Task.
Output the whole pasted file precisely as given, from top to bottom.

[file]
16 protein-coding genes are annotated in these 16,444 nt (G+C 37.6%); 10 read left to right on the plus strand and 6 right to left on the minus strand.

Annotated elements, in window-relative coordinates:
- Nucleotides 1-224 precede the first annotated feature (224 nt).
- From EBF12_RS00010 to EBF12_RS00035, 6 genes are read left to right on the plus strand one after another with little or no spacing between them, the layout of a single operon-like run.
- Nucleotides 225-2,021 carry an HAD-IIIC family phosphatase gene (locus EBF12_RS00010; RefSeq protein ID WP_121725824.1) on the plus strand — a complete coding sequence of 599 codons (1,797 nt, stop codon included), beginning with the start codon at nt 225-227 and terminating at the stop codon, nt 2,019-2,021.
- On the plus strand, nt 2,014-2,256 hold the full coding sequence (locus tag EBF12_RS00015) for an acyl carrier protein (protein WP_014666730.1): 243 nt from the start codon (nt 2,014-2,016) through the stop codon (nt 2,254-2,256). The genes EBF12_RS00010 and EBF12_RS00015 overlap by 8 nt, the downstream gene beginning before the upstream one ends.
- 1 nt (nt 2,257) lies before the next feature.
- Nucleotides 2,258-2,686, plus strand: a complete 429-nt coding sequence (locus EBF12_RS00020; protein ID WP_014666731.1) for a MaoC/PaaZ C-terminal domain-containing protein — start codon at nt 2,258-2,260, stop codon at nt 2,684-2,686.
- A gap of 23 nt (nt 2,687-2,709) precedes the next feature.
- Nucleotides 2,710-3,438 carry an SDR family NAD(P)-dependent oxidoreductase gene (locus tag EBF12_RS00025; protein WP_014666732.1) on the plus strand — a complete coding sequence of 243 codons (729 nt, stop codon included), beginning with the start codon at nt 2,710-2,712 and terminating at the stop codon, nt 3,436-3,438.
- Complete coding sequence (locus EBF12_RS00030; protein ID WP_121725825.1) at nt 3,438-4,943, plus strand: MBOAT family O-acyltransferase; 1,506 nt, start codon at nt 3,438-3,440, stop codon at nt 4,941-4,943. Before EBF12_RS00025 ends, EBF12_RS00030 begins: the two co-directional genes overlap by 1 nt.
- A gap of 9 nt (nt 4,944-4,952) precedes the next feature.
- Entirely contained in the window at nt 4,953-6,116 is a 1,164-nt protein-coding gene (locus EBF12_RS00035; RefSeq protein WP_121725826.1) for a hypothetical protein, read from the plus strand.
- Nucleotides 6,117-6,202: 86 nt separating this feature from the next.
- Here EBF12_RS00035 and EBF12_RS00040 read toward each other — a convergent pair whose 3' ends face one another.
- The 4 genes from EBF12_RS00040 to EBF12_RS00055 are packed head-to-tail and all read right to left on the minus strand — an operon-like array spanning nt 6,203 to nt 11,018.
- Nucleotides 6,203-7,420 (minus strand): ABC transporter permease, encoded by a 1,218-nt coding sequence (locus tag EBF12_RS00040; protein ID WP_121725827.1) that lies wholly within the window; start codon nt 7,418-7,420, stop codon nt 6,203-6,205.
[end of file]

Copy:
16 protein-coding genes are annotated in these 16,444 nt (G+C 37.6%); 10 read left to right on the plus strand and 6 right to left on the minus strand.

Annotated elements, in window-relative coordinates:
- Nucleotides 1-224 precede the first annotated feature (224 nt).
- From EBF12_RS00010 to EBF12_RS00035, 6 genes are read left to right on the plus strand one after another with little or no spacing between them, the layout of a single operon-like run.
- Nucleotides 225-2,021 carry an HAD-IIIC family phosphatase gene (locus EBF12_RS00010; RefSeq protein ID WP_121725824.1) on the plus strand — a complete coding sequence of 599 codons (1,797 nt, stop codon included), beginning with the start codon at nt 225-227 and terminating at the stop codon, nt 2,019-2,021.
- On the plus strand, nt 2,014-2,256 hold the full coding sequence (locus tag EBF12_RS00015) for an acyl carrier protein (protein WP_014666730.1): 243 nt from the start codon (nt 2,014-2,016) through the stop codon (nt 2,254-2,256). The genes EBF12_RS00010 and EBF12_RS00015 overlap by 8 nt, the downstream gene beginning before the upstream one ends.
- 1 nt (nt 2,257) lies before the next feature.
- Nucleotides 2,258-2,686, plus strand: a complete 429-nt coding sequence (locus EBF12_RS00020; protein ID WP_014666731.1) for a MaoC/PaaZ C-terminal domain-containing protein — start codon at nt 2,258-2,260, stop codon at nt 2,684-2,686.
- A gap of 23 nt (nt 2,687-2,709) precedes the next feature.
- Nucleotides 2,710-3,438 carry an SDR family NAD(P)-dependent oxidoreductase gene (locus tag EBF12_RS00025; protein WP_014666732.1) on the plus strand — a complete coding sequence of 243 codons (729 nt, stop codon included), beginning with the start codon at nt 2,710-2,712 and terminating at the stop codon, nt 3,436-3,438.
- Complete coding sequence (locus EBF12_RS00030; protein ID WP_121725825.1) at nt 3,438-4,943, plus strand: MBOAT family O-acyltransferase; 1,506 nt, start codon at nt 3,438-3,440, stop codon at nt 4,941-4,943. Before EBF12_RS00025 ends, EBF12_RS00030 begins: the two co-directional genes overlap by 1 nt.
- A gap of 9 nt (nt 4,944-4,952) precedes the next feature.
- Entirely contained in the window at nt 4,953-6,116 is a 1,164-nt protein-coding gene (locus EBF12_RS00035; RefSeq protein WP_121725826.1) for a hypothetical protein, read from the plus strand.
- Nucleotides 6,117-6,202: 86 nt separating this feature from the next.
- Here EBF12_RS00035 and EBF12_RS00040 read toward each other — a convergent pair whose 3' ends face one another.
- The 4 genes from EBF12_RS00040 to EBF12_RS00055 are packed head-to-tail and all read right to left on the minus strand — an operon-like array spanning nt 6,203 to nt 11,018.
- Nucleotides 6,203-7,420 (minus strand): ABC transporter permease, encoded by a 1,218-nt coding sequence (locus tag EBF12_RS00040; protein ID WP_121725827.1) that lies wholly within the window; start codon nt 7,418-7,420, stop codon nt 6,203-6,205.